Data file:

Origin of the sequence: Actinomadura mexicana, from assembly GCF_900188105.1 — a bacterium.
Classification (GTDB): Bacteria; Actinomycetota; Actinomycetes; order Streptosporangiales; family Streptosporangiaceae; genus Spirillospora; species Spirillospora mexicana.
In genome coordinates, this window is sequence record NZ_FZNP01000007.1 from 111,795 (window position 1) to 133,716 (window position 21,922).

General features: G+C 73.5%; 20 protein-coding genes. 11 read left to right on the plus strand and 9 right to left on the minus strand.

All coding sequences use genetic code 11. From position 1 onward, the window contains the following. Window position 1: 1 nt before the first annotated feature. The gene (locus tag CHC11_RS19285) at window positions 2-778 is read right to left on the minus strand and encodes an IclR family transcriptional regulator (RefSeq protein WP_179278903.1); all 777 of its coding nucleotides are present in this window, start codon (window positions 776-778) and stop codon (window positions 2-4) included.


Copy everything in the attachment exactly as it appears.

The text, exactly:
Origin of the sequence: Actinomadura mexicana, from assembly GCF_900188105.1 — a bacterium.
Classification (GTDB): Bacteria; Actinomycetota; Actinomycetes; order Streptosporangiales; family Streptosporangiaceae; genus Spirillospora; species Spirillospora mexicana.
In genome coordinates, this window is sequence record NZ_FZNP01000007.1 from 111,795 (window position 1) to 133,716 (window position 21,922).

General features: G+C 73.5%; 20 protein-coding genes. 11 read left to right on the plus strand and 9 right to left on the minus strand.

All coding sequences use genetic code 11. From position 1 onward, the window contains the following. Window position 1: 1 nt before the first annotated feature. The gene (locus tag CHC11_RS19285) at window positions 2-778 is read right to left on the minus strand and encodes an IclR family transcriptional regulator (RefSeq protein WP_179278903.1); all 777 of its coding nucleotides are present in this window, start codon (window positions 776-778) and stop codon (window positions 2-4) included.